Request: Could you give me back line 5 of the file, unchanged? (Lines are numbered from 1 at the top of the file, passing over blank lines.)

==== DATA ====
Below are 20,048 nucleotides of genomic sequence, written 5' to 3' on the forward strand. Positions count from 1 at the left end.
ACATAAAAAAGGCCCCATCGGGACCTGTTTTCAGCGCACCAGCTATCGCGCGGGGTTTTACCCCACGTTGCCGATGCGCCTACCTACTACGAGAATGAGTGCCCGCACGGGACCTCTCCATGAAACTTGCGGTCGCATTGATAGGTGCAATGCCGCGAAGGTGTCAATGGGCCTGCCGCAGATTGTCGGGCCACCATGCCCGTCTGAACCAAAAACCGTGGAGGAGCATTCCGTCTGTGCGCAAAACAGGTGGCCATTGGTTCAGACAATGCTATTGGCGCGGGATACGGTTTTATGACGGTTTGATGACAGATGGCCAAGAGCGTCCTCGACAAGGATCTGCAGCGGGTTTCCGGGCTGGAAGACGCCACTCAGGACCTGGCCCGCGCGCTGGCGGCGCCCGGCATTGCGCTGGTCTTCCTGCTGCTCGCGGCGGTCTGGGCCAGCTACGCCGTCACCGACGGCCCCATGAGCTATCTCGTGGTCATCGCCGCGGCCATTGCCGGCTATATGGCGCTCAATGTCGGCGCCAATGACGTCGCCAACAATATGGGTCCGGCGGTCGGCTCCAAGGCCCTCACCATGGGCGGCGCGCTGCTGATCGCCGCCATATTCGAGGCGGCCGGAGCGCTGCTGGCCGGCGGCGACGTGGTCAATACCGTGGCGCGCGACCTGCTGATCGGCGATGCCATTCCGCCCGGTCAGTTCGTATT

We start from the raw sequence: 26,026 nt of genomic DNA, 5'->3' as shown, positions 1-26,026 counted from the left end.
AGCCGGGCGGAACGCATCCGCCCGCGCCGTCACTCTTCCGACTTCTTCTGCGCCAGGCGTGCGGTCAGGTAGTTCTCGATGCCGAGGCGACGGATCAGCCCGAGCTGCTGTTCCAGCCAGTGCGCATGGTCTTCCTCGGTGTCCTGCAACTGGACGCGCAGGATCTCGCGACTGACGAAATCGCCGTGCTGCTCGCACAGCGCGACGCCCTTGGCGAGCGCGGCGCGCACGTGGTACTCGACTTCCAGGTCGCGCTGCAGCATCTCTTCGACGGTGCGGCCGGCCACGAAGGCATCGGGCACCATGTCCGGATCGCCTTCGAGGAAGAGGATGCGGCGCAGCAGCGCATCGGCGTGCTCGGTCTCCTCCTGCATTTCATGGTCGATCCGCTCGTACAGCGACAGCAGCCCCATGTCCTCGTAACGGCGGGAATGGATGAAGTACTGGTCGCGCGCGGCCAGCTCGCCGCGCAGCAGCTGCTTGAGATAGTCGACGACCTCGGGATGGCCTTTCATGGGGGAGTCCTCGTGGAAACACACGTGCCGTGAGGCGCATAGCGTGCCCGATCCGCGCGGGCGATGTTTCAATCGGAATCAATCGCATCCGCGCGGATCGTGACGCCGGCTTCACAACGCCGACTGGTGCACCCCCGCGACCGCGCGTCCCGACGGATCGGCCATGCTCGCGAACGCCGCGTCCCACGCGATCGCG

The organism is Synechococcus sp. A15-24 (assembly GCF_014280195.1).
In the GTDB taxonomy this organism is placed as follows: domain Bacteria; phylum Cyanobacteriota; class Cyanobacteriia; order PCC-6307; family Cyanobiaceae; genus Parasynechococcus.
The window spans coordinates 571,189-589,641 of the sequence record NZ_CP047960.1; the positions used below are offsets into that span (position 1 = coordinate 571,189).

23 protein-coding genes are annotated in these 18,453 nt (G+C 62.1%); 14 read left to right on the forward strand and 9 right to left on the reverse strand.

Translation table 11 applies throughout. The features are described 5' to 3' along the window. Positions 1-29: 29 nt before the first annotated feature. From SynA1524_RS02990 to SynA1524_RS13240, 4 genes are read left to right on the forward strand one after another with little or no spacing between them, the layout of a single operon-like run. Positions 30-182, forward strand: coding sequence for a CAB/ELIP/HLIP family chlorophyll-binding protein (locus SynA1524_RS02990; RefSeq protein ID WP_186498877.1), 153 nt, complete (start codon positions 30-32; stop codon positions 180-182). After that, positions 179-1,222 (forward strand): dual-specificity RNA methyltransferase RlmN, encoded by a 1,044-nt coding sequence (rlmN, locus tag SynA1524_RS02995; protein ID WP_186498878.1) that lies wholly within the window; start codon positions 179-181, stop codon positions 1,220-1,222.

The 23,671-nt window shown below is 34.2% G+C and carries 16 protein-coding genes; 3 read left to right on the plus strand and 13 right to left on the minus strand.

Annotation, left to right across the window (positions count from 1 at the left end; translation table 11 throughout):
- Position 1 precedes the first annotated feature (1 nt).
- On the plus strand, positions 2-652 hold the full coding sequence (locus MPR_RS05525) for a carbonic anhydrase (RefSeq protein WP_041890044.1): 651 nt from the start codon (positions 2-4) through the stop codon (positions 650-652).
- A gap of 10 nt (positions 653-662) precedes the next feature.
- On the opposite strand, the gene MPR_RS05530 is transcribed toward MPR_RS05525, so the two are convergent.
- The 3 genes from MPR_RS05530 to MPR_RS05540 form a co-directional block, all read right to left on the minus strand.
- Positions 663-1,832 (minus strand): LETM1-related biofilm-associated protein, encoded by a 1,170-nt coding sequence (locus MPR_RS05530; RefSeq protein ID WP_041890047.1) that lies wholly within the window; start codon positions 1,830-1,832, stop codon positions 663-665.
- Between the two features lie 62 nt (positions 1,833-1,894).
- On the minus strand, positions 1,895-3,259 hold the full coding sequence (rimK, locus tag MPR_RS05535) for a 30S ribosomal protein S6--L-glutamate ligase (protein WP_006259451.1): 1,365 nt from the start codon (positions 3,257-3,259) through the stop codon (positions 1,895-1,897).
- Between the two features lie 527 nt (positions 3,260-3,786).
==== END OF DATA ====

The organism is Synechococcus sp. A15-24 (assembly GCF_014280195.1).